This is not really a piece about doing things faster. There are certainly things that can help you work more efficiently (such as Deep Work, or better planning or collaboration that we discuss in the video content in the app). This is instead about being better able to estimate how long things will take you, so that you can more reliably complete things on time.
This matters especially if you are working with others. Your boss or your spouse will certainly be grateful (even impressed!) if you consistently deliver on time. It also matters even if you are “just” doing things for yourself. Your confidence in your own ability to know you can complete things on-time (and knowing when you are cannot commit) can be foundational to your sense of personal achievement and success - as well as very good for your reputation.
Whether we are good or bad at delivering on time, most of us work in an inter-connected environment where tasks/actions are dependent on each other. When we don’t deliver our own tasks on time, it has a ripple effect on the whole system. This causes problems for us and for others.
Meanwhile, what we love and value the most - our families, friends and personal well-being - bear the brunt of this domino effect as we work late and on weekends to try and make up for our poor estimation.
A missing secret ingredient in most planning: acknowledging the ‘x-factor’
Planning is hard, and often feels like extra work rather than the work itself. This is especially true with some tools, like Gantt charts. They can be useful in breaking down a task and showing how our collaborative work affects shared milestones, but they are not great at tracking how most work occurs (i.e. roughly estimated in the beginning that ideally becomes more refined as the project progresses).
And they can take a lot of work to maintain. On some teams I’ve been on, it felt like we spent 25% of the entire team’s time in meetings updating the Gantt chart! Life’s too short!
A technique I learned from agile software development (shout out to PivotalTracker here) developed into what I call my “x-factor”. This is the amount I need to multiply how long I think a task will take me. Hence the “x” for multiplication.
Quick sidebar: the x-factor is not an excuse to not break down/understand your tasks. Do break down the task as much as you can - that will also help with estimation!.
Here’s a simple way to estimate your x-factor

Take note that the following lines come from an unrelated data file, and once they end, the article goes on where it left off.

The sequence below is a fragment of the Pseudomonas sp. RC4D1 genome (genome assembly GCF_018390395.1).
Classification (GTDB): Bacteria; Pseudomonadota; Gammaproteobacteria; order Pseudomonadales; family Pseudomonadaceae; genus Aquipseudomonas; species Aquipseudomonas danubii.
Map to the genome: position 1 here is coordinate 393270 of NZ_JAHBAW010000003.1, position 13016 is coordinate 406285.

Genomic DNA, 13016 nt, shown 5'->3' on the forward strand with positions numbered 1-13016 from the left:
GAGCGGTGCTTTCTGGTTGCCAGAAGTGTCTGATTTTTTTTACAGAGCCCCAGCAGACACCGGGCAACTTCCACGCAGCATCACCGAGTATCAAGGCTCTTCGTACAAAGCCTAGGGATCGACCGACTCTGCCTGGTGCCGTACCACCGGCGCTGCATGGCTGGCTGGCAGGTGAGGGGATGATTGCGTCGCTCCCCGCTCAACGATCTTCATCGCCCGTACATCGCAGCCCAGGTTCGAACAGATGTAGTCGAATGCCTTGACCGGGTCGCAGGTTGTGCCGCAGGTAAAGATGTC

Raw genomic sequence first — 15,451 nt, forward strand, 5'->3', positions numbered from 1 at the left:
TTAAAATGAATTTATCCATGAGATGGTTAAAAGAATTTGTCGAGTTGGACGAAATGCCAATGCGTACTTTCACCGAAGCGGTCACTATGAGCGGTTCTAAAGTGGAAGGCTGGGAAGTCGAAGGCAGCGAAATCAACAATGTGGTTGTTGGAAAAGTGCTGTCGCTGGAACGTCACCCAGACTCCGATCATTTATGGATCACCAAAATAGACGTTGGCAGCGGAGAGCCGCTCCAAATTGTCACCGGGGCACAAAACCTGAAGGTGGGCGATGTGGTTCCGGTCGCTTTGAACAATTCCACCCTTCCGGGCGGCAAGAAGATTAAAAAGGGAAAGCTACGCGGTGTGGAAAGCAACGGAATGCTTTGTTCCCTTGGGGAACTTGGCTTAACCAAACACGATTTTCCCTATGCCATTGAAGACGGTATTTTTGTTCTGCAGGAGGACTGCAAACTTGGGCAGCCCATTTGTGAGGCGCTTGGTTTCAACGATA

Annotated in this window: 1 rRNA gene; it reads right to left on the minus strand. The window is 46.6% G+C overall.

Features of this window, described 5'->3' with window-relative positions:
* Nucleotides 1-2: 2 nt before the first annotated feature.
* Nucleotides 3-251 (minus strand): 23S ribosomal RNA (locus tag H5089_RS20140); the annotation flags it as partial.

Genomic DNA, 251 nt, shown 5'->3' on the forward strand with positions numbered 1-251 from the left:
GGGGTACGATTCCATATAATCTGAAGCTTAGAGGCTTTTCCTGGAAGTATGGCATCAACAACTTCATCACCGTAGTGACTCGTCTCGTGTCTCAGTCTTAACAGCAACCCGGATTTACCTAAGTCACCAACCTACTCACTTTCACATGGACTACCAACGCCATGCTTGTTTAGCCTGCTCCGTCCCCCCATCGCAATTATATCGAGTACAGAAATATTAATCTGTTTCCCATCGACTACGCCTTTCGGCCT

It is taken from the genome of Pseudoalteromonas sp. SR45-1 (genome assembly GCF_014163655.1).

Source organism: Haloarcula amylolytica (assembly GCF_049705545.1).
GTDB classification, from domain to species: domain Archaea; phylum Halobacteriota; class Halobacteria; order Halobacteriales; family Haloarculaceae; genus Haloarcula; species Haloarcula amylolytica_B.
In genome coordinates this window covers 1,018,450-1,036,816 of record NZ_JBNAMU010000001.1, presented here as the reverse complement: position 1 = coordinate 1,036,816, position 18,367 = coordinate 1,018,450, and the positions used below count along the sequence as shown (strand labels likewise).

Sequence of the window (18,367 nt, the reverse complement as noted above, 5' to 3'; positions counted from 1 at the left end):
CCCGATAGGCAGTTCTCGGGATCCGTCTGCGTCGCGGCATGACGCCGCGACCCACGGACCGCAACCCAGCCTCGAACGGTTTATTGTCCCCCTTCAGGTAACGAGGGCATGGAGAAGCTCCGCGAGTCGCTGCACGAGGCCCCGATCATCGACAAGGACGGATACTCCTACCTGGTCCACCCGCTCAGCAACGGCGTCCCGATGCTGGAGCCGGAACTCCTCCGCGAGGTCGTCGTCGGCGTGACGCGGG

- a task I have done successfully before –> has an x-factor of 2
- a task I have seen done successfully before, or I learned how to do it, but I have never done it myself before –> has an x-factor of 4
- a task that I don’t yet know how to do successfully –> has an x-factor of 8 to infinity!
If you’re facing the final task type (one you don’t yet know how to do successfully), this is a sign that you need to learn more or break the task down further. Most often the first thing you need to do is a learning or discovery spike.
For tasks of any significant complexity, you will be most effective if you give yourself enough space and time to find all the relevant information and load it into your conscious brain - in other words, rapid learning in a new area will happen best if you have an environment that will support you in deep work.
A common mistake most people make is not creating enough of a block of time, which leads to very slow, sporadic learning. Two or three 4-hour blocks (that’s 8-12 hours of deep work time) are the minimum needed for anything but the simplest learning.
This has worked for me not only in my professional life, but also at home. When asked to do something, I am now much quicker using the simple 2x, 4x, 8x-to-Infinity x-factor rules so I am much better at being able to say if I can get it done and when (or if I need time to do some learning and then can tell them when I can get it done).
I admit, it’s been very hard sometimes for me to accept that it will take me that long to do a task, but the x-factor has been right more often than I have, so I’ve learned to trust it over time. I’m betting you will too.
Practice re-negotiating time estimates.
I’ve also learned that when people are asking you to do something, they’re often more than willing to hear from you about when I think I can have it done. Most of the time, they just care that (1) it will be done and (2) they know approximately when it will be done. While the deadline is sometimes non-negotiable, most of the time people are willing to be flexible as long as the schedule is transparent and reliable.
I’ve also learned (sadly, the hard way) that as hard as it can seem to re-negotiate a deadline when you are first asked, it is much harder to do it closer to the deadline. In general, the sooner you renegotiate, the better.
I hope this is as helpful to you as it has been to me - drop me a line and let me know how it goes!
May your x-factor always be less than 2!